Your environment often provides everything you need. You can add simple household items to your kit that will help in the long run. For fires, you can fill a small container with dryer lint for tinder whenever you needed. It may not be water-resistant but it can help as you learn. As you become more experienced, you can upgrade your kit by investing in waterproof/water-resistant tinder, such as fire tabs or tinder cubes.  Don't forget - it is never hurts have an extra of anything if you can carry it. It is always advantageous to have several solutions to common survival problems. Keep a set of all-weather Survival matches for wet conditions and a Fresnel lens for everyday carry (its thin enough to fit right in you wallet!)

    Practice with Precaution

    Although you will be likely practicing in a familiar environment, precaution is always important. If you're practicing alone, make sure to check in with someone and tell them your plans. This is especially true if you go to the wilderness. As you begin to experiment with your gear, keep these tips in mind to ensure your safety:

    • Start with a simple flint and steel fire starter or a spring-loaded strike firestarter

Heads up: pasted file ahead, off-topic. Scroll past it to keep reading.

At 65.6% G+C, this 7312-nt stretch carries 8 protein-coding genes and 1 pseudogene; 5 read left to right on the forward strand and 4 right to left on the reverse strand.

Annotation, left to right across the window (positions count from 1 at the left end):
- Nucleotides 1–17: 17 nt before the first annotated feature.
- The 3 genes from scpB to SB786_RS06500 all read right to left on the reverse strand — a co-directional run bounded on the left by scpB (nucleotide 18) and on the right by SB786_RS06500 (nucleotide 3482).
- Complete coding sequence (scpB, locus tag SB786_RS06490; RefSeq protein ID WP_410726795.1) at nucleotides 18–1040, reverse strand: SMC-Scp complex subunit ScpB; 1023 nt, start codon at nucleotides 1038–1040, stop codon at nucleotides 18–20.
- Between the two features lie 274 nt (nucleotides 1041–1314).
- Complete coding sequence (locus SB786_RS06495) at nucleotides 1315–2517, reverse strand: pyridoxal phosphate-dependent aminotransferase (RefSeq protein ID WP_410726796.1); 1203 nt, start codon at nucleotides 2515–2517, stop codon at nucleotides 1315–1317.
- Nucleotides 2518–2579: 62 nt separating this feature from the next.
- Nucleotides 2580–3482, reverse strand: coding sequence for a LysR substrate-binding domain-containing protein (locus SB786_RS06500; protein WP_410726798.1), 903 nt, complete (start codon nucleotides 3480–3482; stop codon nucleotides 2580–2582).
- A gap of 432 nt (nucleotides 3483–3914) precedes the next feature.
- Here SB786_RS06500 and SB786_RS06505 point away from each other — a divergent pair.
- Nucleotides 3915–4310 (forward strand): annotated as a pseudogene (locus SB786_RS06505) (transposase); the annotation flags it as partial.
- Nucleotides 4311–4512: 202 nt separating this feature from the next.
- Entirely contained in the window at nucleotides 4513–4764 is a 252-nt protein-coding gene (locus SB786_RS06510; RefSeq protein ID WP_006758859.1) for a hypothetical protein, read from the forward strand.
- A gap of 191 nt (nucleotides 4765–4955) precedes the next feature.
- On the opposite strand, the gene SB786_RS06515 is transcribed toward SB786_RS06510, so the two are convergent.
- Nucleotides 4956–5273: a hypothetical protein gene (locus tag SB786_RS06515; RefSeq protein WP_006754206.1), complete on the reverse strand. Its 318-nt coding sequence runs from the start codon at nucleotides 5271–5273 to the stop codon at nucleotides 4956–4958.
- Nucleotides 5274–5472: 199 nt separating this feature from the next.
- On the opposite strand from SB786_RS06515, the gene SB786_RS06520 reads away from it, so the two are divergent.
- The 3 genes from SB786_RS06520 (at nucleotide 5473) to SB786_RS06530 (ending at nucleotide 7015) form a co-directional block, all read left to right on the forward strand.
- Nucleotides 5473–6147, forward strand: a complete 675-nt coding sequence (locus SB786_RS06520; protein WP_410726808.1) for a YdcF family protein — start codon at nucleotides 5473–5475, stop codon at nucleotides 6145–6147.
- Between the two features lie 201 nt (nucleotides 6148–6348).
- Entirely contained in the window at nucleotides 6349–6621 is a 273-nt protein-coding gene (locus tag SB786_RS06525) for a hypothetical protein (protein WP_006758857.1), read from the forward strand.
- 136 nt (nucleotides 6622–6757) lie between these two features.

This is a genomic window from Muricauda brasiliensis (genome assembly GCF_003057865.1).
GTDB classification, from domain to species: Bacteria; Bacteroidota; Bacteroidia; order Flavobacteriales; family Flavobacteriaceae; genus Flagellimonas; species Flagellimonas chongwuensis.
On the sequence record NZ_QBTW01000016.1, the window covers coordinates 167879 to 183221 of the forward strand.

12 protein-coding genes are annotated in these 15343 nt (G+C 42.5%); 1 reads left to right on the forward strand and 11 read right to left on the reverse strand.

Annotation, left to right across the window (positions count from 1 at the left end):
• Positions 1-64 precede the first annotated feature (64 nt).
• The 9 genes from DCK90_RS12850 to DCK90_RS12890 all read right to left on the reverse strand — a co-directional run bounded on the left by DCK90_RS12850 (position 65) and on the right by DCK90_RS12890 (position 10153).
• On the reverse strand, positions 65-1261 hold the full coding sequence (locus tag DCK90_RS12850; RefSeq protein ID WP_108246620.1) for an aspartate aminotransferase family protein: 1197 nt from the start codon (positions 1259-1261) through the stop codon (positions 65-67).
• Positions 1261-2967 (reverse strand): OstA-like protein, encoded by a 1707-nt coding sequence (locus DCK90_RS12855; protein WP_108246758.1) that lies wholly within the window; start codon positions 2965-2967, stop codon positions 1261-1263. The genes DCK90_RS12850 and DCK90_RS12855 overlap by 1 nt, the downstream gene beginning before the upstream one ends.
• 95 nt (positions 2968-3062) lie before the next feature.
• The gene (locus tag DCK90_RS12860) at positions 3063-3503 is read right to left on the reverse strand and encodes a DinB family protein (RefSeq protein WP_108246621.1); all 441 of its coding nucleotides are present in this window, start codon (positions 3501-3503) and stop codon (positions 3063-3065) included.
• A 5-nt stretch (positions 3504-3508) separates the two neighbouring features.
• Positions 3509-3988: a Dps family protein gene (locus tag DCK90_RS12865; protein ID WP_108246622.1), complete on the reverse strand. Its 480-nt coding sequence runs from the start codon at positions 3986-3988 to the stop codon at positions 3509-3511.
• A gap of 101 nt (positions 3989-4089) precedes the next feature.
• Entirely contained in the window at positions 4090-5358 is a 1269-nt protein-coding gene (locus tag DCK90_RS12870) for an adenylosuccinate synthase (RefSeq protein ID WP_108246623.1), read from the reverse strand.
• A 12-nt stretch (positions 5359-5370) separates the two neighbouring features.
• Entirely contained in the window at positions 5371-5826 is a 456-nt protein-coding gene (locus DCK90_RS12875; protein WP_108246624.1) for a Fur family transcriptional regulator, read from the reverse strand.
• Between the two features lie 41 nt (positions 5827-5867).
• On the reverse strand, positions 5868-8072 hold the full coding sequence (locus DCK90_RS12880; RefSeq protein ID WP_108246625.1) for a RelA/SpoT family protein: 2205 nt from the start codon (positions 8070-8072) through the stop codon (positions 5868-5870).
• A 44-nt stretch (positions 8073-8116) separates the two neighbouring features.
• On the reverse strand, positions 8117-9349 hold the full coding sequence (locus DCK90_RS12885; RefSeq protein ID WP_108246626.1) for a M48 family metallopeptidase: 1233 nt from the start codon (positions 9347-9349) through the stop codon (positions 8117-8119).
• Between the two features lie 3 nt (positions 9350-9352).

• Make sure to always practice your skills with caution
    • Keep a first aid kit nearby, just in case
    • REMAIN AWARE of your surroundings and environment
    • PAY ATTENTION to weather and wind conditions
    • Check for burn bans in your area
    •  DO NOT attempt any fire-starting exercises where there is ANY chance of losing the control


    The principles discussed above can be applied to all categories of survival equipment. Many survival items are intended for extended use and may even need some breaking in. Although it may seem like you are preserving your equipment, you do yourself a disservice by keeping those items in their packages. Practice your skills during a time when you can get it wrong, that way you know exactly what to expect when you need it. Keep secondary options for each survival item. A filtration straw can supplement water purification tablets, snare wire or fishing kit can supplement your food rations.